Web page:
On May 10, 1872, Gridley married Ellie Vincent, the daughter of Judge John P. Vincent, cousin of Erie Civil War hero Strong Vincent who was killed at Gettysburg in 1863. The Gridley’s would eventually have a son and two daughter and considered Erie their home.
In 1875, Gridley was ordered to return to the Naval Academy to teach naval steamship tactics and naval construction. His next assignment was with the European Squadron aboard the U.S.S. Trenton. The assignment was considered a mainly ceremonial one. The ship sailed from port to port, showing the flag. Officers attended numerous ceremonies and dinner parties.
In 1882, Gridley was promoted to commander and assigned to Newport, Rhode Island, to study torpedoes and their use. Torpedoes, the type fired from the deck of a ship or torpedo boats, were the new naval craze, but the United States did not have any torpedo boats at the time. The late 1880s saw Gridley in various locations aboard various ships in a training capacity. In 1887, Gridley began a stint as Lighthouse inspector for the 10th Lighthouse District which included Lake Erie, Lake Ontario, the Niagara and St. Lawrence Rivers. This assignment allowed him to be close to his home and family in Erie. After service at the Boston Navy Yard and with the Asiatic Squadron during which he visited Manila in the Philippines and its large harbor.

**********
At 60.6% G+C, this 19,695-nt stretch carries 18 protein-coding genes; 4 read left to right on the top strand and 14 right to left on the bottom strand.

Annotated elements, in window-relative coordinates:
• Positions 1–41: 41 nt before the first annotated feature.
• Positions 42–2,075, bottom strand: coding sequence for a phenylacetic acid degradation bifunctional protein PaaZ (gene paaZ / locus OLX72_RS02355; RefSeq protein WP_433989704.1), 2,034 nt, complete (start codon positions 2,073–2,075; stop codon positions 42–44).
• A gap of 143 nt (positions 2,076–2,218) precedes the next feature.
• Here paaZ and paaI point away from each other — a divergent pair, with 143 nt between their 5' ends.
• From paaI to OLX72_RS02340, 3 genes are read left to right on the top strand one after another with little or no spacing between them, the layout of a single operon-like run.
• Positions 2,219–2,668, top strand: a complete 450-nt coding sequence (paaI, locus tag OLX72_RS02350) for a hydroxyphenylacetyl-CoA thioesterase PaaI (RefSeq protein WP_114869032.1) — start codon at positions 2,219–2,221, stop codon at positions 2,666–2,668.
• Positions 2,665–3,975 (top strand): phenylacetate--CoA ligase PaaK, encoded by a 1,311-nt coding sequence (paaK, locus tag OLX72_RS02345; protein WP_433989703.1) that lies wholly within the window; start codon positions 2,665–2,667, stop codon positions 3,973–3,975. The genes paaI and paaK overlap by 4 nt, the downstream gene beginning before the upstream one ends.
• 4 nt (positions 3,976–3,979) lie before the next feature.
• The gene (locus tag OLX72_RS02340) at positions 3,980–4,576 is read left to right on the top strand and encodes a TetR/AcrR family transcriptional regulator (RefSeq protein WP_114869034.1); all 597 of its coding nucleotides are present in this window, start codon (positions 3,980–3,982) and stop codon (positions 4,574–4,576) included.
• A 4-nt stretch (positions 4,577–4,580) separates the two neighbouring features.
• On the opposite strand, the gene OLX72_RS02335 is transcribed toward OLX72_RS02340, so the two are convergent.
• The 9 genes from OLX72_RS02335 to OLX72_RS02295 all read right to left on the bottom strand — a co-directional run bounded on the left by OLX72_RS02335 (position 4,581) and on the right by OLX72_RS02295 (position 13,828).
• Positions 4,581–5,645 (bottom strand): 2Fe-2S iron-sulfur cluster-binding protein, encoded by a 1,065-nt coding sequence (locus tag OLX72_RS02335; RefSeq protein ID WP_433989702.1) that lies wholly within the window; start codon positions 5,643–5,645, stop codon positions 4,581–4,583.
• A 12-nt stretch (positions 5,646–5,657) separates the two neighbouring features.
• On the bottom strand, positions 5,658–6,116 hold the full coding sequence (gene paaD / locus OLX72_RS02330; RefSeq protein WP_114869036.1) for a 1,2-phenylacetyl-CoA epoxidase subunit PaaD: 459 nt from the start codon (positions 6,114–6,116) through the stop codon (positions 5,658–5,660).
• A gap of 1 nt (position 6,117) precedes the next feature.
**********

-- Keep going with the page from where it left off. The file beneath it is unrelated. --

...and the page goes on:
1894 brought him home with another assignment to the 10th Lighthouse District and his family. In 1897, Gridley was promoted to Captain and assigned to take command of the U.S.S. Olympia, then flagship of Commodore George Dewey’s Asiatic Squadron, in Kobe, Japan. By all accounts, the previous captain was very well likeg by the crew, but Gridley soon became as well liked and respected.
The outbreak of war between the United States and Spain in 1898 would catapult America onto the world stage as a major player in the Age of Empire. A defeat of the Spanish would put their empire in the Caribbean, Latin America and the Pacific under American control. Dewey’s squadron in the Pacific was to sail for the Philippines and Manila Bay, which Gridley knew.
On May 1, 1898, with Olympia in the lead, Dewey’s squadron sailed into Manila Bay. Then he felt the enemy ships were in range, he said “You may fire when ready, Gridley.” The Battle of Manila Bay was a one-sided affair with the Spanish squadron taking almost all the casualties. Gridley, however, was quite ill during the days leading up to the battle with dysentery and what may have been cancer. He had spent the entire battle in Olympia’s small, armored cockpit, directing the ship’s gunfire, and the heat was unbearable. His condition deteriorated in the days that followed. Charles Vernon Gridley died in Kobe, Japan, aboard the commercial steamer Coptic on June 5, 1898, just a little over a month after the Battle of Manila Bay and the order that made Gridley a household name. He is buried in Lakeside Cemetery in Erie, Pennsylvania. Gridley Park on West 6th Street in Erie is named for him. The monument at the park’s center is in his honor.